Side Dishes for Rotis/Dosas/ Naan.

Tomato Kurma for Dosa/Idlis and Chappathis.


I have this abominable craziness to make so many sides with tomatoes – by now any reader of this blog would have guessed just how much I love them in any form!  Fried and roasted to a Tomato Thokku,  sauteed and ground with coconut milk in a Chettinadu Chutney, fire roasted and spiced with garlic and ginger in a Tomato Rice, or simply chopped and added to a tangy Bhujia Chat, my list goes on..and yet, when I glimpse an interesting concoction made with tomatoes in any form – I go for it! This kurma is a rehashed version of an everyday kurma, made more flavourful with the addition of shallots.


4 Large / 5 Medium Tomatoes chopped fine.

10-12 shallots peeled.

4 Dried Red Chillies.

3 Tsp Urad Dhal.

1/3 Cup Fresh Coconut.

1 Cup Water.

Curry Leaves.

Salt to taste.


Mustard, urad dhal, curry leaves to season.


  • Spoon out a tsp of oil in a kadai over low flame and when its hot,add the urad dhal, curry leaves, red chillies and finally the shallots. 
  • Saute on low flame until the urad dhal fries to a golden brown color.  In the very end, add the fresh coconut and saute for a couple minutes more.
  • Remove from flame and give it a quick zing in the mixer. Add a little water if necessary and puree to a smooth paste.
  • Add oil to the kadai again, season with mustard, hing, urad dhal, curry leaves and to this, add the chopped tomato and saute until slightly mushy.
  • Add salt, turmeric, a cup of water and allow to cook the tomatoes until mushy for about ten mins.
  • Add the spiced pureed mix to the kadai, mix and add more water to adjust until it reaches a gravy consistency.
  • Switch off when it comes to a boil and serve Hot with Venn Pongal, Dosai, Idlis or Phulkas.
Sambar / Rasam / Kuzhambu Varieties.

“Kalyana Rasam.”(Tomato Broth seasoned with ground spices served at weddings)


I love spring. Period. Its that time of the year when barren brown trees are suddenly bursting with miniscule green buds everywhere, shrubs are already full of lovely colourful flowers and you actually hear chirping birds. From white gray roads, you see miles and miles of lush green grass everywhere. Spring in many places also brings with it showers and thunderstorms. Today was one such day. When I saw the morning sky was laden with dark clouds I immediately yearned for piping soup sprinkled liberally with garlic croutons. Rasam is one such comfort food for me – and I remembered  Jeyashri`s post that I had bookmarked for a “rainy” day, and I knew that I had had had to make it right away! I loved it mixed with rice and a dollop of ghee, with chips and subji on the side.  The best thing about this rasam is that it does not need Rasam Powder or tamarind!!!!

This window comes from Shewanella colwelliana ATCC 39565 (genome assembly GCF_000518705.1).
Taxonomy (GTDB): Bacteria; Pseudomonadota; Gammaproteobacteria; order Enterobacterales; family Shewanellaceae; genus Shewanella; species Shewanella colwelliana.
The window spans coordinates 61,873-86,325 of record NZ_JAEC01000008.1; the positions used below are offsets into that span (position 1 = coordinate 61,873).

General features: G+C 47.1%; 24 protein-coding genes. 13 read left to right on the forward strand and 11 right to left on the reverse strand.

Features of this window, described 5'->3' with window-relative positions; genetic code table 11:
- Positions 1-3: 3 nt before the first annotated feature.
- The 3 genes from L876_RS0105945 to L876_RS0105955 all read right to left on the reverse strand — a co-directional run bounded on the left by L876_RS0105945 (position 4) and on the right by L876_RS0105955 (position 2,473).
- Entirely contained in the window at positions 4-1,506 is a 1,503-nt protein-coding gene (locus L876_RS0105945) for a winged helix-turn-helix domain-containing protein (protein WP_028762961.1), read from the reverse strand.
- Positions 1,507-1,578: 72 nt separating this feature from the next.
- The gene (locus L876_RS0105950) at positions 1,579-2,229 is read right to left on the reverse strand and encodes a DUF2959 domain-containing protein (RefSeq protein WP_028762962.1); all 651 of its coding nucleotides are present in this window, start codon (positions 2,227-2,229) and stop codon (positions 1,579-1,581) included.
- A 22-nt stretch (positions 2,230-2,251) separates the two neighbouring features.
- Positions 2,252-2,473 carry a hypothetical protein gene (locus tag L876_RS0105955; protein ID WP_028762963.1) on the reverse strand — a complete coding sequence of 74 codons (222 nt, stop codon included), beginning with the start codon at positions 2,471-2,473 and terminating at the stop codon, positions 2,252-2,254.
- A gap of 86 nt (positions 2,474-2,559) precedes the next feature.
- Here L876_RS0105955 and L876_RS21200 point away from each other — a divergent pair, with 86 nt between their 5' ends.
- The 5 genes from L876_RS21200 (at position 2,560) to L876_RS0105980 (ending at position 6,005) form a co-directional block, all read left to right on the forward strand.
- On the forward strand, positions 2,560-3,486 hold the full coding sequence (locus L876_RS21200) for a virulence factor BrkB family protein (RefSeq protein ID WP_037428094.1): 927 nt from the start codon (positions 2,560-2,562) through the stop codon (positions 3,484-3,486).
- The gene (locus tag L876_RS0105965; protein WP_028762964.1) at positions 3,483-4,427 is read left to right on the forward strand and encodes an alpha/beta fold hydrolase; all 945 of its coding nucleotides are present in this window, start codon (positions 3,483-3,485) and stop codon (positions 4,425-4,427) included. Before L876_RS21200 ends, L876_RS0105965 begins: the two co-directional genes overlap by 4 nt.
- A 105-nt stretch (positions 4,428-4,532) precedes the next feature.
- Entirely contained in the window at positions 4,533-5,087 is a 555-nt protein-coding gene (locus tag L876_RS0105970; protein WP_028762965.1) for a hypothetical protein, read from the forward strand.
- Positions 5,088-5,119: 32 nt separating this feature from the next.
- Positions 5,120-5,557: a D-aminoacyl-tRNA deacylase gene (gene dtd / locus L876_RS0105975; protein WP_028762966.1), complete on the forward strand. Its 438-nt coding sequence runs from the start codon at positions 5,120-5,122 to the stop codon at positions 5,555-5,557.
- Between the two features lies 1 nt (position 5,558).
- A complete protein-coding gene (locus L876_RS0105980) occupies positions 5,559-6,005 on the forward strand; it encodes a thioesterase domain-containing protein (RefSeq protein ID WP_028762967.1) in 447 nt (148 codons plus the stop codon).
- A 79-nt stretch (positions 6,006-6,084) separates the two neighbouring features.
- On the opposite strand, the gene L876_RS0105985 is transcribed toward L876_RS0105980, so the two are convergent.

1 Medium/ 2 Small Tomatoes.

1/4 Cup  Cooked Toor Dhal.

1 1/2 Cups Water.

1 Tsp Ghee.

1 Tsp Mustard Seeds.

Curry leaves.

1/4 Tsp Turmeric Powder.

A pinch of hing.

Cilantro to garnish.


1 Tbsp Toor Dhal.

1 Tsp Black Peppercorns.

1/4 Tsp Dhania Seeds.

1/4 Tsp Jeera.

1-2 red Chillies.


  • Chop the tomatoes finely and reserving a handful,  grind the rest with a little water to a smooth puree and transfer to a vessel. Switch on the flame.
  • Set aside the reserved chopped tomatoes.
  • Roast the toor dhal, pepper, dhania seeds and red chillies in a tsp of ghee on a medium low flame. At the last minute add the jeera and switch off the flame.
  • When cooled,  grind with a little water to a smooth paste.
  • Add the ground paste. salt, turmeric, hing and curry leaves and allow it to boil until the raw smell is gone. This should take about 10-12 minutes.
  • Now mash the cooked toor dhal, dilute it with the 1 1/2 cups of  water and add it to the boiling  tomato mix.
  • Give it a quick stir and allow it to just start boiling. When this happens switch off the flame, add the chopped tomatoes and cilantro.
  • Season with mustard seeds and close the container with a plate.
  • This is one of the most important steps as it locks in all the aromas and flavours until its ready to the served.


  1. I should be trying this version  with dilute tamarind water soon to see if that enhances the flavour. I have also seen versions using dilute tamarind water,.
  2. Its imperative that the jeera is not added initially as it brings out a bitter burnt aftertaste in the rasam.
  3. Some people also add a small piece of jaggery to the boiled rasam.

Do you have a favourite version of rasam that you enjoy???? Please let us know and we`ll try it out soon!